Exhibition Celebrates Undergrad Art


Savannah Peykani | Photography Intern



Savannah Peykani | Photography Intern


Savannah Peykani | Photography Intern

“In search of the present, one hovers in the chasm between two negations: the past and the future.”

As visitors of the 11th Annual Guest Juried Undergraduate Exhibition Opening entered the University Art Gallery (UAG) on Saturday, April 4, these are the first words to greet and introduce them to the theories explored beyond the gallery’s entryway.

The exhibition, which runs until April 18, features a variety of works from 12 undergraduate students in the Art department plus one prestigious solo exhibition by Juan Meneses, a fourth-year studio art major, in a separate gallery.

Having a solo exhibition as an undergraduate student is an honor completely unique to UCI, as none of the other UC’s give an undergrad this kind of opportunity to present their work, according to both Juli Carson and Daniel Martinez, art professors at UCI. They curated the show, calling out to undergraduate students for work of all media and points of view.

“The exhibition reflects the robustness of the honors program with the curatorial program,” says Martinez. “Because we are challenging the undergrads, the excellence levels between them and the graduate students blur.”

After selecting which artists will be featured in the exhibition, Martinez guides them through two weeks of intensive development in order to see the fullest potential out of every piece. Meanwhile, Carson assigned them each the task of concisely explaining in 150 words their theoretical processes.

From Adrian Garcia’s zine series and Sabrina Sharifi’s photography, to Jenny Kim’s audio recordings and Susana Zhong’s video installation, the UAG housed every art medium one can imagine.

In the solo exhibition, Meneses’ mixed-media piece “Voids” contains elements of photography, painting, sculpting and exploration of found art. Meneses scavenged the neglected streets of Los Angeles to find scrap metal and artifacts of the city to arrange in the gallery space.

“With a lot of these steel pieces, there is zero manipulation,” says Meneses. “I just kept messing with the material and testing ideas to try to create the image of one large drawing that is bigger than just a photo.”

On a macro level, the steel, painting and photos work together to create a greater image of L.A., almost like a map, connected together strategically with thread arranged on the floor.

Meneses says, “I wanted to bring attention to the large communities ignored because of freeways, the separation that they cause.”

While Meneses brings awareness to separation and distance, back inside the UAG James Barnes’ piece “Love Object” encourages people to come closer together.

His piece involves a multitude of wooden blocks with a wheel attached to the bottom and strings on the top. The idea is for one person to tie their feet to one block and rely on a partner to wheel them around the gallery. On the wall facing participants are three drawings with the instructions, “Find someone. Get tied up. Don’t let go of each other.”

Couple after couple attempted Barnes’ challenge but the size of the block and physics of the wheel proved to be too powerful for many partners. Laughter, squeals and occasional shouts of victory filled the air at the back of the gallery.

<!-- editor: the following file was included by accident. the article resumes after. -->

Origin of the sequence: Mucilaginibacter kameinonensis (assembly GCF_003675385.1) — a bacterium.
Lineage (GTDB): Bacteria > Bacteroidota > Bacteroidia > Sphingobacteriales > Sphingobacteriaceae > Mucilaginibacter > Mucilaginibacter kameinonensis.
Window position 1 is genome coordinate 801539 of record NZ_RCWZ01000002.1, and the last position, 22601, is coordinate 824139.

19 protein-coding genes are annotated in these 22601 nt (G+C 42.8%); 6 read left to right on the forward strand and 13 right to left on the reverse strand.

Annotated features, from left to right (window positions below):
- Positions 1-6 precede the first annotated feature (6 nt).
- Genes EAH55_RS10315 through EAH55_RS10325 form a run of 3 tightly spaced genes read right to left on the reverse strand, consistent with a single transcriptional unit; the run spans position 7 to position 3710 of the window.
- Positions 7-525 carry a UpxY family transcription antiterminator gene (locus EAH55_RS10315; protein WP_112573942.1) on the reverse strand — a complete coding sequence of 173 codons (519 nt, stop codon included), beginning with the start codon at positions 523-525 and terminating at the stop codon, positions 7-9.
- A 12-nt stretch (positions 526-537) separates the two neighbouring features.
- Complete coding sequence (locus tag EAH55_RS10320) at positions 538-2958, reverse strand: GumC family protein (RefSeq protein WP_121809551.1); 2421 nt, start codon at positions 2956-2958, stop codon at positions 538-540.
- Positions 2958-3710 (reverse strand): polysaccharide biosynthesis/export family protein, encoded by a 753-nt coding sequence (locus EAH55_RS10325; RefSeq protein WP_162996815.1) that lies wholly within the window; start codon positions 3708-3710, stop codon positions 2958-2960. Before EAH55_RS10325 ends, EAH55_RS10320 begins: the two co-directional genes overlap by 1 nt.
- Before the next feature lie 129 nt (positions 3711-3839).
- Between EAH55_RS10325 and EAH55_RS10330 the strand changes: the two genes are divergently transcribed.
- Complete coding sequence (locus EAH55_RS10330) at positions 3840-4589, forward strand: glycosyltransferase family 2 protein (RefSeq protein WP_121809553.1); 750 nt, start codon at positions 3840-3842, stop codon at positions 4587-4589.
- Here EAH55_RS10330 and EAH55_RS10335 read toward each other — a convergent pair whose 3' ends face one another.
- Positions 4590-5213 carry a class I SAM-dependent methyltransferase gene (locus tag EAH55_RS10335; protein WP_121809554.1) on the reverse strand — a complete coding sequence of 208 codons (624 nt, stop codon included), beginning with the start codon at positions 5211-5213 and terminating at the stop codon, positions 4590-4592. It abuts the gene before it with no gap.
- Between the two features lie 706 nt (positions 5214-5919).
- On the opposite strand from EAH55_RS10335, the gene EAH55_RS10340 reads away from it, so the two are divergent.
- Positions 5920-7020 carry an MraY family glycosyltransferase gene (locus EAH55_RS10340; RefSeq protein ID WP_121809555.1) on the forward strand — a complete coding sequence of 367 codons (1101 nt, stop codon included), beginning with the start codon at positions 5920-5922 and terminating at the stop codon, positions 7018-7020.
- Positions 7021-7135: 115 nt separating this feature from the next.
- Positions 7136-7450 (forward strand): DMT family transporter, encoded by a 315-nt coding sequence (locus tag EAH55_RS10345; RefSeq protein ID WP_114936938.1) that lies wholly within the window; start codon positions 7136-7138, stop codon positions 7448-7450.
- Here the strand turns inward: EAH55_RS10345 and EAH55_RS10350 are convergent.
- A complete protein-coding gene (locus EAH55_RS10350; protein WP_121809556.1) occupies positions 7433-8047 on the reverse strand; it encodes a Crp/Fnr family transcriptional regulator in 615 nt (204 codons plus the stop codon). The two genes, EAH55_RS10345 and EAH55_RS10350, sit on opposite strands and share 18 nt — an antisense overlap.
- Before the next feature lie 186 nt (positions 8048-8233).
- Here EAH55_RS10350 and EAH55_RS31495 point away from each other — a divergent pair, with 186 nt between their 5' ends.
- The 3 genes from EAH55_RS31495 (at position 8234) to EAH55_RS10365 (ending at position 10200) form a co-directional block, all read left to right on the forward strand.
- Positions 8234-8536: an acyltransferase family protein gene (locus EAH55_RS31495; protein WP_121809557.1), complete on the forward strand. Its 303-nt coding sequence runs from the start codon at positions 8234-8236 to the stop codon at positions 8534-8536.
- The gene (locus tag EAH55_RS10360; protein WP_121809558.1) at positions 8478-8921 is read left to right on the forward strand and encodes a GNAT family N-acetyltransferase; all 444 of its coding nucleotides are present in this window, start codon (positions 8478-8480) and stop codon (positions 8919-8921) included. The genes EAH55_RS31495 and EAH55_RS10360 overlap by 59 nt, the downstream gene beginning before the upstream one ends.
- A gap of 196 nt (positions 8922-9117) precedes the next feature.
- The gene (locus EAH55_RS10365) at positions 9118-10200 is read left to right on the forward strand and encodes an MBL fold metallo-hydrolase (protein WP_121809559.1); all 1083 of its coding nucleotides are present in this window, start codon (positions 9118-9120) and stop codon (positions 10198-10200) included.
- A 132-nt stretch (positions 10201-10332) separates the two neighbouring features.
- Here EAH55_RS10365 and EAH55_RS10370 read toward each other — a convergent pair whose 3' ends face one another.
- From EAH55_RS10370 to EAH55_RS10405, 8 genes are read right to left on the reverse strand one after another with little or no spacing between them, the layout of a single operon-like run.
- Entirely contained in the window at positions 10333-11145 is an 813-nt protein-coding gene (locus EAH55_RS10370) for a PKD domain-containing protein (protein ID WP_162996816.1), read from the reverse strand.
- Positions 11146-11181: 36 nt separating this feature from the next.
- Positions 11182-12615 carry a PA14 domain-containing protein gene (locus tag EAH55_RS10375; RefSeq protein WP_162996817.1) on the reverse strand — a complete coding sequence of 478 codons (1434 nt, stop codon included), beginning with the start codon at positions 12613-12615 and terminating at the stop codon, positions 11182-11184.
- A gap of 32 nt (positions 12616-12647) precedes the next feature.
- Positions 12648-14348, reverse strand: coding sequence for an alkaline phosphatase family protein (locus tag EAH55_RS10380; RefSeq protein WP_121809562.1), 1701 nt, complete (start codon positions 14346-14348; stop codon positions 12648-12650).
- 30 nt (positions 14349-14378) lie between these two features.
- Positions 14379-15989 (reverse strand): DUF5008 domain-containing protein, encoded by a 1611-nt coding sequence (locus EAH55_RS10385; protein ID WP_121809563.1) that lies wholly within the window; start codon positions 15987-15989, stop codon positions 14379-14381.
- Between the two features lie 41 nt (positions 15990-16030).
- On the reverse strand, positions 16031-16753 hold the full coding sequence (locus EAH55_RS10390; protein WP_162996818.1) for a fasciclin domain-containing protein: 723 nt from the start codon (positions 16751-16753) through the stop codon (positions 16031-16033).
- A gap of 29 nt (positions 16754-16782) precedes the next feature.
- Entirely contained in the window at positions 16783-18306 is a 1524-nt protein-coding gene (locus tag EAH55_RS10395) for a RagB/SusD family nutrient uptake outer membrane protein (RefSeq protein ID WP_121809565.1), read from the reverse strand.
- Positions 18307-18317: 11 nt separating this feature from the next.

Nathalia Fagundes, who managed to be somewhat wheeled around before the block slipped from under her feet, says, “Art is usually a one on one experience but this allowed interactions with other people, as opposed to just you and the piece.”

While art can have fun expressive qualities, it can also have more serious political themes as well. Grigor Harutyunyan, a fourth-year studio art major, took his installation as an opportunity to spread awareness about the Armenian Genocide.

Part performance piece, part text-based artwork, “Sakin Ol” mainly is an enormous red banner hanging from the ceiling with the words, translated into English, “Keep Calm, Move On, Recognize the Armenian Genocide” painted on it. Along with the banner, Harutyunyan recruited several of his friends to walk around the gallery all wearing matching shirts that brought attention to the piece even more.

“2015 marks the centennial of the Armenian Genocide,” says Harutyunyan. “I wanted the piece to obstruct space — it can’t not be noticed. The whole point is to raise awareness and to symbolize oneness.”

Harutyunyan’s piece coincides with UCI’s recent recognition of the Armenian genocide, which means “the school, as a public institution, now backs it up,” Harutyunyan says.

Whether the piece’s intention is political, social or even religious, the point is each piece is still personal. Carson and Martinez make clear that none of these installations were assignments but rather all self-generated by the students.

“We are looking for students committed to ideas and have potential,” Martinez says.

Through this exhibition process and the honors program, undergraduate artists can be better prepared to compete with other artists to get into graduate school and beyond.

“With these pieces coming from themselves as opposed to an assignment, we are better preparing them to being a student in the world and of ideas, not just a student at a university,” Carson says.

“The art department allows us all to have huge conversations of intellect with each other,” says Menses. “Everything we learn can connect back to our art. It is the hidden jewel of UCI.”